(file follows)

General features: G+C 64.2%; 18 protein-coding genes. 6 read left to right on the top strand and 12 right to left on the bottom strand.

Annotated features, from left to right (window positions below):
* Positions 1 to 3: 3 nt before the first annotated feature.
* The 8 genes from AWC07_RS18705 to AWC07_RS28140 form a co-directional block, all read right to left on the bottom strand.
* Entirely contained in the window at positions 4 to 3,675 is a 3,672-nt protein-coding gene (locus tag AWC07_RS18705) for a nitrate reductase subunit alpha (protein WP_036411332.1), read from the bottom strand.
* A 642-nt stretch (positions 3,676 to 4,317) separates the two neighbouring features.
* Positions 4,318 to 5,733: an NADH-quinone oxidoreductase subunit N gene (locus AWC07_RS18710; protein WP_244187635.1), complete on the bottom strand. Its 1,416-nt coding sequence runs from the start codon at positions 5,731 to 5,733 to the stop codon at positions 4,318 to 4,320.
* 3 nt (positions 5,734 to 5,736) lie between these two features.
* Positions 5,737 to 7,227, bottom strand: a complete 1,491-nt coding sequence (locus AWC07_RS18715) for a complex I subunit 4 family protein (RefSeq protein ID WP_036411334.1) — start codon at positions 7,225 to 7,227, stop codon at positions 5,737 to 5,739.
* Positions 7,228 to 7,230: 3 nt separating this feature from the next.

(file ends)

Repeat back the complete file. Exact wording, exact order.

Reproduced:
General features: G+C 64.2%; 18 protein-coding genes. 6 read left to right on the top strand and 12 right to left on the bottom strand.

Annotated features, from left to right (window positions below):
* Positions 1 to 3: 3 nt before the first annotated feature.
* The 8 genes from AWC07_RS18705 to AWC07_RS28140 form a co-directional block, all read right to left on the bottom strand.
* Entirely contained in the window at positions 4 to 3,675 is a 3,672-nt protein-coding gene (locus tag AWC07_RS18705) for a nitrate reductase subunit alpha (protein WP_036411332.1), read from the bottom strand.
* A 642-nt stretch (positions 3,676 to 4,317) separates the two neighbouring features.
* Positions 4,318 to 5,733: an NADH-quinone oxidoreductase subunit N gene (locus AWC07_RS18710; protein WP_244187635.1), complete on the bottom strand. Its 1,416-nt coding sequence runs from the start codon at positions 5,731 to 5,733 to the stop codon at positions 4,318 to 4,320.
* 3 nt (positions 5,734 to 5,736) lie between these two features.
* Positions 5,737 to 7,227, bottom strand: a complete 1,491-nt coding sequence (locus AWC07_RS18715) for a complex I subunit 4 family protein (RefSeq protein ID WP_036411334.1) — start codon at positions 7,225 to 7,227, stop codon at positions 5,737 to 5,739.
* Positions 7,228 to 7,230: 3 nt separating this feature from the next.